Trader Jose’s (Trader Joe’s) Chicken AsadaPosted: February 20, 2014
Trader Joe’s Chicken Asada with Peppers and Onions is a twist within a twist. The classic asada, the asada we’re most likely to meet out in the world, is of course carne asada – a beef dish. Trader Joe’s confounds these classical notions with a chicken dish of pollo asado and, not content to simply flip the script once, flips it again by marinating the chicken in a pineapple juice marinade. The result is a citrusy, savory, colorful main dish that will satisfy every bit as well or better than any mere carne asada.
Let’s talk asada. The term, I am informed by my vast knowledge of where to translate words on the internet, literally means “roasted” or “grilled”. Now you and I and anyone else who lives south of the 40th parallel knows that this term is encountered nearly exclusively with carne – aka beef. Specifically marinated beef. Exactly what form that beef is going to take, on the other hand, is anyone’s guess. As a rule you can expect long, thin strips, though you’re just as likely to end up with mince meat or a single giant block. Like barbecue, the only real rule is that it’s beef and that it’s been seared to hell on a grill. And, of course, that it gets served up with some sort of vegetable or another.
So it was with considerable curiosity that I picked up the chicken “asada” – or more correctly asado. Could chicken be as good as beef? It certainly can, and in this case it certainly is. Though it lacks the sinewy tenderness you might expect from a good bit of roast flank steak, you’re still getting a nice, juicy slice of flame grilled chicken that locks in that barbecue flavor. Even better, it brings that wonderfully lean nutrition that chicken is famous for – satisfying the health conscious with its rock bottom 3 grams of fat per serving.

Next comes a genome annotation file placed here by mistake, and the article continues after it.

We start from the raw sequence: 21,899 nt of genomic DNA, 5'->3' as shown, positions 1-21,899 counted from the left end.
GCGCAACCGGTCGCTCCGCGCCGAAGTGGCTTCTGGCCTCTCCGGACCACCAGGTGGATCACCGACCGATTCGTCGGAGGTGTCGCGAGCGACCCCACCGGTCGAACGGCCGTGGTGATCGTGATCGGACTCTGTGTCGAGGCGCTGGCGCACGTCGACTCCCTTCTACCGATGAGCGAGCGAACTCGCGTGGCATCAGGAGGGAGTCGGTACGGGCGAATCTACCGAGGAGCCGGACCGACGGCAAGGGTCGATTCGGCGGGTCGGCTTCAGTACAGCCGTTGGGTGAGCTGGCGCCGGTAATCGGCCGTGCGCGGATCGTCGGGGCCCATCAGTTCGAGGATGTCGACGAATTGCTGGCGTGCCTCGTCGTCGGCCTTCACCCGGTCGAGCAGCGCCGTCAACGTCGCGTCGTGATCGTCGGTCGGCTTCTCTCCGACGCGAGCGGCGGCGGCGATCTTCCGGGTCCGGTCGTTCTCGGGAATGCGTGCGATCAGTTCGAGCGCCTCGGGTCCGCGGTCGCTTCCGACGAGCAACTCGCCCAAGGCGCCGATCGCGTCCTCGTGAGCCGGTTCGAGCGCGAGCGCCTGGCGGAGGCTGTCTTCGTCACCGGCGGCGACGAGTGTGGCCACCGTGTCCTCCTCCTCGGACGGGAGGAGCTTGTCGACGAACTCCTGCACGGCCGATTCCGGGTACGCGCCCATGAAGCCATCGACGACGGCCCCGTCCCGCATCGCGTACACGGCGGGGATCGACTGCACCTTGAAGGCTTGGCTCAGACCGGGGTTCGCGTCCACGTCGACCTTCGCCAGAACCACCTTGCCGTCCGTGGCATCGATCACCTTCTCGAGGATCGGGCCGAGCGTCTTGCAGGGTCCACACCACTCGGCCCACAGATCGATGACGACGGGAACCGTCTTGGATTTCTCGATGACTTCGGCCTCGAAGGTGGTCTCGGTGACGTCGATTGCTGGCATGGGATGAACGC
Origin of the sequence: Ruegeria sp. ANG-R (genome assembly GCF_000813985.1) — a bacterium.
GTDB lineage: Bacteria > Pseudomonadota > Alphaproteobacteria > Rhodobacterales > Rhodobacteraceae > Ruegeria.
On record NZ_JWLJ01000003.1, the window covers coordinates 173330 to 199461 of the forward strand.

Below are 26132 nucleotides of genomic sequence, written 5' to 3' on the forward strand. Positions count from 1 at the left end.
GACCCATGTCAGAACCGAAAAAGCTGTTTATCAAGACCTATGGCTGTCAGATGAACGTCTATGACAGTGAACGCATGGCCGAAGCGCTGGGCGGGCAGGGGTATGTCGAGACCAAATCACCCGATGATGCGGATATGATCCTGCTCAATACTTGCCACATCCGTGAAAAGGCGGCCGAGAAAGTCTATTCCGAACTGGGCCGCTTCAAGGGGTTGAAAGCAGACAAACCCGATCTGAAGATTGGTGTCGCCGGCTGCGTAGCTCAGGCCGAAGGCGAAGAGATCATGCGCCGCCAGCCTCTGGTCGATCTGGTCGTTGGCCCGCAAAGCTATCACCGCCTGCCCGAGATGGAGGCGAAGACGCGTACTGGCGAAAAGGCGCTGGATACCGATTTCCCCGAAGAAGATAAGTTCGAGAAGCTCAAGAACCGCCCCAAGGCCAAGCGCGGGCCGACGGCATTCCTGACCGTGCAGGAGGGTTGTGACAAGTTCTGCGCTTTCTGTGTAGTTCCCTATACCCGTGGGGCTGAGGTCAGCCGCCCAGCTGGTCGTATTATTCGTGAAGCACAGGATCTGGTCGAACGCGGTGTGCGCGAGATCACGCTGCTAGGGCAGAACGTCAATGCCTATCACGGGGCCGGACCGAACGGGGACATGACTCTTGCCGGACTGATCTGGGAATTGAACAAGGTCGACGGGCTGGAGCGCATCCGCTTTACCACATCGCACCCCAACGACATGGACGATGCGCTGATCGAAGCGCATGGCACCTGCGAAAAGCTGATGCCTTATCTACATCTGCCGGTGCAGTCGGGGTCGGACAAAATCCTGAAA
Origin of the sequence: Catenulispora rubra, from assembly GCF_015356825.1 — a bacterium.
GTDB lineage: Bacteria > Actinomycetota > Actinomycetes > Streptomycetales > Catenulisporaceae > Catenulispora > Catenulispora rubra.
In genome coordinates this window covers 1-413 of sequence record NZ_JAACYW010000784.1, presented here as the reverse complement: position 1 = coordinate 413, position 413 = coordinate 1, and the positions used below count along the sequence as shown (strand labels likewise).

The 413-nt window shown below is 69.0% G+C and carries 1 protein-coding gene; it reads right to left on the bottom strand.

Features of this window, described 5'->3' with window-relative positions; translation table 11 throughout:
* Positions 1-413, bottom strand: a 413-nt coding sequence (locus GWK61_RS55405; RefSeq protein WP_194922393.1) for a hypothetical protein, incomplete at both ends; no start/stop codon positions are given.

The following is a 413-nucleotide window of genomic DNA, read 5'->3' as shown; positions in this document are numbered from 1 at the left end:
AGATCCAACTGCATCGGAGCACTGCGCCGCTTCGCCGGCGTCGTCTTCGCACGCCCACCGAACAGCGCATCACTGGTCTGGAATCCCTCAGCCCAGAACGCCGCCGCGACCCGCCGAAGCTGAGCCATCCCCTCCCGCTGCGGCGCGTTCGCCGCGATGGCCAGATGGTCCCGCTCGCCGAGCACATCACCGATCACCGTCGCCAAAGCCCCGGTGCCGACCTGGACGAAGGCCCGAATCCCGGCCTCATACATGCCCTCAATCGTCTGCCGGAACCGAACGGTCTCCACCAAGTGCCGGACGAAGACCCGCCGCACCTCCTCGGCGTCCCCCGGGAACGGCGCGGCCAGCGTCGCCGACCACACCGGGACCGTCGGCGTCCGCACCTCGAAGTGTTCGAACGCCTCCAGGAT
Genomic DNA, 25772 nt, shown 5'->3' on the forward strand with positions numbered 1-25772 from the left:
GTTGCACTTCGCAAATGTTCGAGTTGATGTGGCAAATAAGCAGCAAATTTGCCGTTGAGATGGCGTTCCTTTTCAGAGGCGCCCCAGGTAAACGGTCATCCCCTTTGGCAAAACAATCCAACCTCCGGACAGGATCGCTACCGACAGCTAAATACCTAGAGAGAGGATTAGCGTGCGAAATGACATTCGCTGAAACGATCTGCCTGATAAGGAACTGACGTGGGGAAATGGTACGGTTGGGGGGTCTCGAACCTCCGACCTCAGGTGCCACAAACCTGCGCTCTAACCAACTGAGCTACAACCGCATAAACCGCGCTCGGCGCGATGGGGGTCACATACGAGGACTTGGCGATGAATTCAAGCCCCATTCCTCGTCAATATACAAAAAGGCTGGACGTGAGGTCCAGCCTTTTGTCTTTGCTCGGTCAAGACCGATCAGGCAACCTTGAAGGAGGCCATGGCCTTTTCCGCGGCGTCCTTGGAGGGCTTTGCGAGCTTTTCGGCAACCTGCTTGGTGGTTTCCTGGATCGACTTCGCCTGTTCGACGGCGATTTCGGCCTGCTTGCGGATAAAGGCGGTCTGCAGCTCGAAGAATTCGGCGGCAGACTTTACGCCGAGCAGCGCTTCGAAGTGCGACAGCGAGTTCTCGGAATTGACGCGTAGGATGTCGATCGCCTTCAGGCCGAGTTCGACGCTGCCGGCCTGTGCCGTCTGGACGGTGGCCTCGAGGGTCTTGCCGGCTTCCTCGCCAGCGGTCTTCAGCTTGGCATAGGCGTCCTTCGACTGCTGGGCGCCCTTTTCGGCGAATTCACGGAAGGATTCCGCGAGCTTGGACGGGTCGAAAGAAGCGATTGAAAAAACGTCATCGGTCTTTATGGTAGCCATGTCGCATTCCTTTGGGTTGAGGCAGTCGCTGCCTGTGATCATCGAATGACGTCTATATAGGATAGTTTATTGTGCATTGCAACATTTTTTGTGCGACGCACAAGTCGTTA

Now as exciting as chicken is by itself, what really caught my attention in this dish is the unusual marinade. Pineapple juice is the base, seasoned with garlic, chili powder and coriander. Now it’s not unheard of from lemon juice to go into your carne asada marinade, but this is generally a highlight, not the base note. Here the pineapple flavor is unmistakable, and when coupled with the hints of coriander you might be left wondering if you’re eating a Mexican dish at all, or if you got a box of mislabeled Indonesian food.
If it wasn’t for the fact that Trader Joe’s Chicken Asada goes so well in a fajita, I’d probably make a bigger stink about this flagrant flaunting of traditional labels. As the case stands though, the sweet, citrus vibes and subtle smoky flavoring of the other spices do an amazing job spicing up your otherwise staid and ordinary fajita/burrito/taco.
Complimenting the chicken is a reasonable serving of sliced, grilled onion, poblano pepper, and red bell pepper. Nothing too crazy about these suckers – just your regular veggies soaking up the unusual marinade. If you decide to microwave this dish, just be sure to keep an eye on these guys. I found that even after nuking them for the upper time limit given the veggies were still a little tougher than they should have been.
Overall, this is a very good dish, and certainly one worth checking out, just so long as you don’t think of it as an ordinary carne asada.
Would I Recommend It: Sure, it’s tasty and a little different.
Would I Buy It Again: This could become a staple of Mexican food night around my place.
Final Synopsis: A lean, citrusy alternative to traditional carne asada.